In August 1875 a woman presented herself at Lambeth Police Court and made an application ‘of a very singular character’ to the sitting justice, Mr Chance.
She told him that she had twin girls but had been forced to give one of them up to the care of another woman some years before. Now she wanted her daughter back. She was ‘respectable looking’ and her child was now seven years of age. The girl’s father had left some time ago and she believed he was now in America, she was now living with another man and perhaps felt her relationship was more stable and she was better able to care for two children.
I can’t imagine the decision making that allowed a mother to part with one twin and keep the other, she must have been in a very dark place at the time.
However, having traced her daughter she now found that the woman that had brought her up was reluctant to part with her. The court inquired and the woman was brought to Lambeth along with the child in question. The public in court must have been gripped by this domestic drama unfolding before their eyes.
The stepmother told Mt Chance that she had looked after the child since she was ‘a few months old, and looked on her as her own’. She added that when she had been given the care of her she was in a very bad state. The mother immediately denied this and the paper reported the exchange that then took place.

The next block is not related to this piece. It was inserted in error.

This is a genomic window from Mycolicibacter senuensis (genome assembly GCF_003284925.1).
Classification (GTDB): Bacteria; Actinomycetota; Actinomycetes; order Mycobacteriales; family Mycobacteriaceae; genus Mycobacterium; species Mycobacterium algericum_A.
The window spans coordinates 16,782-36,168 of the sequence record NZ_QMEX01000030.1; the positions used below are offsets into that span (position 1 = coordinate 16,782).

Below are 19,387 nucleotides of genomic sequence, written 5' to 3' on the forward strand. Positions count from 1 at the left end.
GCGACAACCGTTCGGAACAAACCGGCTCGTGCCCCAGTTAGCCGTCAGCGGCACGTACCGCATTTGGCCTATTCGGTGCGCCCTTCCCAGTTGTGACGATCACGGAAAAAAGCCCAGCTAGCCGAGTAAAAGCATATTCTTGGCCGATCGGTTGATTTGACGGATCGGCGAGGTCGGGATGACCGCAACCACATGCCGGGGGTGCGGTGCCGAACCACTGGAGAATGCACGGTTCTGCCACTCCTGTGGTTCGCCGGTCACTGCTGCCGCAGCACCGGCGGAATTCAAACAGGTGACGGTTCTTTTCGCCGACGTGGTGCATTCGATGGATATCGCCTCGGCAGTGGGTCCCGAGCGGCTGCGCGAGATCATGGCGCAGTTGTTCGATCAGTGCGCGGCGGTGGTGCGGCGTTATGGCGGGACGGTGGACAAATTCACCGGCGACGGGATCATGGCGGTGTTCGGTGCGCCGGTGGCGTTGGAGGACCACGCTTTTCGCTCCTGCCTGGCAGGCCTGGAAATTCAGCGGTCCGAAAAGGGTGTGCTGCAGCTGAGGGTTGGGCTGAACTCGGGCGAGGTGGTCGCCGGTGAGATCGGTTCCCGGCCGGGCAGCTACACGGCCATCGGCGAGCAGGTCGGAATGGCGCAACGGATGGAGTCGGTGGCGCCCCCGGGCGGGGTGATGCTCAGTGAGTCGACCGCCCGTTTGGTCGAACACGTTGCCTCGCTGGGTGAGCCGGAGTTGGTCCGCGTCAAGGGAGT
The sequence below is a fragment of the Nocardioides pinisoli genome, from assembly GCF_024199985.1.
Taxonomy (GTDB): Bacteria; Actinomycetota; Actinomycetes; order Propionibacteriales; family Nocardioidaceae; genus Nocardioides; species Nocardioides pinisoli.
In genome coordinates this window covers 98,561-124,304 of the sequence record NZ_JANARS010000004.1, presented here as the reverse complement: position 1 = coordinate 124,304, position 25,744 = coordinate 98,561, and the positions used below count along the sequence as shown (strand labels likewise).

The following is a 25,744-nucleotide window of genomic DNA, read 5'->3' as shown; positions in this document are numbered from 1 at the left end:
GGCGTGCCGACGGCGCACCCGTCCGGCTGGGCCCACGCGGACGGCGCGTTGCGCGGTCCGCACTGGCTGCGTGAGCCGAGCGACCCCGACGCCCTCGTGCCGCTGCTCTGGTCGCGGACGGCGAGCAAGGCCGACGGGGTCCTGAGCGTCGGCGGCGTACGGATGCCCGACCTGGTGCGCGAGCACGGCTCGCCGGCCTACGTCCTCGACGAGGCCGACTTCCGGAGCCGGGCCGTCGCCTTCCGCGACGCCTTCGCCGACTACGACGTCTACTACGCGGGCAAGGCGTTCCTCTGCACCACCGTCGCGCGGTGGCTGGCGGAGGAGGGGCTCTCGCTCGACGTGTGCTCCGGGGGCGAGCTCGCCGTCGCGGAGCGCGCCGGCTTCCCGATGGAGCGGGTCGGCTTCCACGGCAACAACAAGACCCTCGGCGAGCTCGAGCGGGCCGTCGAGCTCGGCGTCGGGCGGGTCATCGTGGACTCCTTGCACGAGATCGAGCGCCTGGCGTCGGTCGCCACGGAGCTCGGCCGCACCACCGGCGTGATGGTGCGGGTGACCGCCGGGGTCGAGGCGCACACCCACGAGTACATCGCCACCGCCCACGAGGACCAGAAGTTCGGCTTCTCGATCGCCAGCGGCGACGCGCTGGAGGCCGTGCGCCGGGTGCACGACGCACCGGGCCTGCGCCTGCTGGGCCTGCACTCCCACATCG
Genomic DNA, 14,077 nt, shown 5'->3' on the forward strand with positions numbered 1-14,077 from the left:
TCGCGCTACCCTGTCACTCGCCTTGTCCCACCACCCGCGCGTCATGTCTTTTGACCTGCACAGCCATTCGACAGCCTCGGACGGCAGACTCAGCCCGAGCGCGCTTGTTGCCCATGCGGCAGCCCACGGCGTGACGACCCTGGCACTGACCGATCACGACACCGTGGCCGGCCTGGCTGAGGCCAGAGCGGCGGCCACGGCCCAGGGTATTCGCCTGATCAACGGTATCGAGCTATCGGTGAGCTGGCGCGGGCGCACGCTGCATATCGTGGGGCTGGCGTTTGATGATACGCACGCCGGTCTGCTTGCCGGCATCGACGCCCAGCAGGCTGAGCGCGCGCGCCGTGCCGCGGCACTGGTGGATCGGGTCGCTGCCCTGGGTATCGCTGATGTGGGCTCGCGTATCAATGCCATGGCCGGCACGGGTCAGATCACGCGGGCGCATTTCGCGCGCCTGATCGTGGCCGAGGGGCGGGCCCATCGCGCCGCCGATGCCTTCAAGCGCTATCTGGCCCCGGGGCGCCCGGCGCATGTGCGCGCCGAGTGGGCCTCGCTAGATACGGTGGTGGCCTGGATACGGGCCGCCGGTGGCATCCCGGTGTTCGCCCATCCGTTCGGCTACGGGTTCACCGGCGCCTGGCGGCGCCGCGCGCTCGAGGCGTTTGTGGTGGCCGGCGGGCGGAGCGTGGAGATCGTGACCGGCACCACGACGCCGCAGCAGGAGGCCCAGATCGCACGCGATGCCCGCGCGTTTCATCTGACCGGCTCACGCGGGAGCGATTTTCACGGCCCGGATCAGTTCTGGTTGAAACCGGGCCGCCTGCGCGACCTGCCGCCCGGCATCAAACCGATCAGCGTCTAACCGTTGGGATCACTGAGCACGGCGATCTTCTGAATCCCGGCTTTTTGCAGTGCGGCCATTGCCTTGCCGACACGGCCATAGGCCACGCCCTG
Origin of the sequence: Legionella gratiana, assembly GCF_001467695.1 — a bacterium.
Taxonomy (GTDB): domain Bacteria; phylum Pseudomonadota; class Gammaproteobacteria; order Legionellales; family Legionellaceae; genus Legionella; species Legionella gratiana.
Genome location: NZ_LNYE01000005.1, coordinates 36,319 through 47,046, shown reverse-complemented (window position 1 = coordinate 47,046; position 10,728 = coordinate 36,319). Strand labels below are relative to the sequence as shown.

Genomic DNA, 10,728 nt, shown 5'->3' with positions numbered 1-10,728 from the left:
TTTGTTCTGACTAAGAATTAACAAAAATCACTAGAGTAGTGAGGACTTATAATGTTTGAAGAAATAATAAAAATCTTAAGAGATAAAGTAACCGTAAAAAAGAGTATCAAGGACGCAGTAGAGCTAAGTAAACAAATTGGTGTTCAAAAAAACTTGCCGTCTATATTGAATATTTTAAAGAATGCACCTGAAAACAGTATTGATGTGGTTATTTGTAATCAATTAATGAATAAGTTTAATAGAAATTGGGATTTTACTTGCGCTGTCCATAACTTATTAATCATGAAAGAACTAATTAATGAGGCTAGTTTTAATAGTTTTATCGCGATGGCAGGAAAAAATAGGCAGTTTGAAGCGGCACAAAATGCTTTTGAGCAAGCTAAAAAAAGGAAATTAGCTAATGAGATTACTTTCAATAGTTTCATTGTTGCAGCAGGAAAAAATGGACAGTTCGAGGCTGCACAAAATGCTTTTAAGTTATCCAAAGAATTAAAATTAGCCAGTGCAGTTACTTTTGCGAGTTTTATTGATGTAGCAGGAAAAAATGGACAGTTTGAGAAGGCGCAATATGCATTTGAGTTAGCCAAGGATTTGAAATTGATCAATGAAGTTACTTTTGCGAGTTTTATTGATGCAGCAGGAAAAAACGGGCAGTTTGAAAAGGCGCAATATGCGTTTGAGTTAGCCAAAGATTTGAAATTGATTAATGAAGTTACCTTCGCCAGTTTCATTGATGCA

Mr Chance asked the little girl: “Who ill treats you?” She ‘turned and pointed to a woman who had come with her mother’, and “Who would you sooner go with?” added the magistrate.
The small girl grabbed her stepmother . “Which is your mother?” Mr Chance asked. “this one” the girl replied. “Don’t you want want to go with the party who states she is your mother?” “No sir”.
So that was that for the magistrate, he told the mother he had no power to order the girl to go with her and if she wished to take things further she would have to apply to a ‘judge in chambers’. As the pair left the distraught mother made a grab for her estranged daughter, but without success.
I’m not sure a court would deal so casually with this sort of case today. The social services would probably be involved and the family courts as well. It is a very sad story for all involved, especially the twins who presumably now knew they had a sibling but were parted from them.
[from The Morning Post, Wednesday, August 11, 1875]